What to watch for today
Boston runs its marathon. The world’s oldest marathon will be run amid tightened security a year after a bombing at the finish line killed three and injured 264 others.
Netflix reports quarterly earnings. The streaming-video company’s shares surged last quarter when it reported huge subscriber growth. It is due to offer an update on the first three months of the year after the close of US trading.
While you were sleeping
Shooting in eastern Ukraine. A firefight near the city of Slovyansk left at least three dead. It was apparently the first clash since an international agreement to de-escalate tensions was reached last week.
Korean ferry death toll rises. Divers recovered more bodies, as the confirmed number of deaths from Korea’s Sewol ferry disaster rose to 50. About 250 people are still missing after the ship sunk Wednesday near Korea’s southern coast. The captain, who survived, was arrested Saturday on suspicion of negligence.
A massive mass in Rome. Pope Francis pled for peace in Ukraine and Syria as the head of the world’s largest Christian denomination celebrated Easter mass in Rome.
Quartz obsession interlude
Lily Kuo on how strikes at Chinese shoe manufacturing plants underscore a major shift in social policy. “For the past week, as many as 30,000 workers have been on strike, disrupting work at plants in southern China that make shoes for Nike, Adidas, and Puma. Their grievances are the same as those of many workers across the country: they’ve spent decades working for manufacturing plants and now that they want to retire, they don’t have enough money.” Read more here.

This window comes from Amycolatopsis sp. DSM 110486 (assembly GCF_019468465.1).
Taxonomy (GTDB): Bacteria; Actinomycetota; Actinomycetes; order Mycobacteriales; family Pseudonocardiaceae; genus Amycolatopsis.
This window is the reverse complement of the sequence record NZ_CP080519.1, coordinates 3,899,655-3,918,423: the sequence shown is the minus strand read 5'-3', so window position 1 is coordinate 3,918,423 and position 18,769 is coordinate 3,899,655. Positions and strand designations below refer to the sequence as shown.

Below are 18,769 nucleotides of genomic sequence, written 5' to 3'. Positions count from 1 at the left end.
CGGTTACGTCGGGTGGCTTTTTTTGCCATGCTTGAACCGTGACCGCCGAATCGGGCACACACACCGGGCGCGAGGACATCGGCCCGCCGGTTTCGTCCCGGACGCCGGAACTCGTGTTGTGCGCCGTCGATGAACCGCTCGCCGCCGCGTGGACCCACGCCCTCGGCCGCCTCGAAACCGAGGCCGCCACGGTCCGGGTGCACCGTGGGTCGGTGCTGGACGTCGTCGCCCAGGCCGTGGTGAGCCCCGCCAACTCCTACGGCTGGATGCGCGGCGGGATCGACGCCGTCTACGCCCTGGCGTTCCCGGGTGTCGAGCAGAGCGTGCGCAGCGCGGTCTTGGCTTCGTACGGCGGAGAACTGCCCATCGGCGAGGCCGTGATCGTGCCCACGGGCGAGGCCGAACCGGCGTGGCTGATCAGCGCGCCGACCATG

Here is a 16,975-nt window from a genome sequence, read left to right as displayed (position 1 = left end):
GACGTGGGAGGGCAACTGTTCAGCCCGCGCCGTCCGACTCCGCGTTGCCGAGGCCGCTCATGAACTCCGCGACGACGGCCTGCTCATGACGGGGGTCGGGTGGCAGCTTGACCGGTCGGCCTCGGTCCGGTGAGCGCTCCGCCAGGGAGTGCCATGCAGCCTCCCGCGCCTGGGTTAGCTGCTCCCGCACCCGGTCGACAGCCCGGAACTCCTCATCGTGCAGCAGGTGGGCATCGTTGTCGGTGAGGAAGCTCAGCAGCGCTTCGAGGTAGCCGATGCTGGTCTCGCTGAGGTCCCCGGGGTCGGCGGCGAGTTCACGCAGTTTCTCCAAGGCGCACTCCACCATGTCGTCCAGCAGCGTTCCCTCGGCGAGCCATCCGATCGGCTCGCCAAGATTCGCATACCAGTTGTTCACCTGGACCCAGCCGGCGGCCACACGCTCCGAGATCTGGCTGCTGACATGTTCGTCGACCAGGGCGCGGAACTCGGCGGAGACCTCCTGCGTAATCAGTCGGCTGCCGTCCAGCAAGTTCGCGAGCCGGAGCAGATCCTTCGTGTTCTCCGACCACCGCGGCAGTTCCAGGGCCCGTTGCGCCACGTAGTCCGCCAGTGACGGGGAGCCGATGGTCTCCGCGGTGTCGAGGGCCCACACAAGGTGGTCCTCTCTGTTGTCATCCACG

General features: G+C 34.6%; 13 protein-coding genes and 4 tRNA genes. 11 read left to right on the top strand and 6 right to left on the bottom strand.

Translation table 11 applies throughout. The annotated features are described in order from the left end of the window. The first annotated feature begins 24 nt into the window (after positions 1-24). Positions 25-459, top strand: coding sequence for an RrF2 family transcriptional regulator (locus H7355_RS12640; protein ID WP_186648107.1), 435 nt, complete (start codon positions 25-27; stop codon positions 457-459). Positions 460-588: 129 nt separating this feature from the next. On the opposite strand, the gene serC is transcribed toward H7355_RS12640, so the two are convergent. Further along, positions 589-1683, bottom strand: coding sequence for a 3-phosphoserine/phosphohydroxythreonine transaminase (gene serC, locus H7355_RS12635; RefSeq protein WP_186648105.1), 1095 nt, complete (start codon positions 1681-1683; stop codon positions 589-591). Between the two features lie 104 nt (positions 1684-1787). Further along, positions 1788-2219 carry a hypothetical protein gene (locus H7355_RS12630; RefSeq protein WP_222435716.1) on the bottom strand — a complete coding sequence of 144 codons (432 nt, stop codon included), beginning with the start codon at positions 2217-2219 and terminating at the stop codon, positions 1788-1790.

Matters of debate
Even with mass youth unemployment, millennials shouldn’t complain. Being in your 20s is still pretty terrific, even in David Cameron’s Britain.
We’re getting fat because we’re not getting enough protein. We overeat because our bodies are trying to maintain a target level of protein intake.
Russia’s diplomats are better than America’s. Russia’s Foreign Minister Sergei Lavrov—fluent in English, Sinhalese, Dhiveli and French—is a great example.
Top executives shouldn’t write books. They should concentrate on running their companies. After all, that’s what shareholders are paying them to do.
Drones are spying on weed farms. So criminals can rob them.
A ticking package shut down part of Pittsburgh. It was a metronome.
An Indian businessman swallowed 12 bars of gold. It was, apparently, a poorly conceived attempt to elude import duties India placed on the precious metal.
Lime does pay. Extortion and violence among Mexico’s criminal cartels are help driving the price of the citrus fruit higher.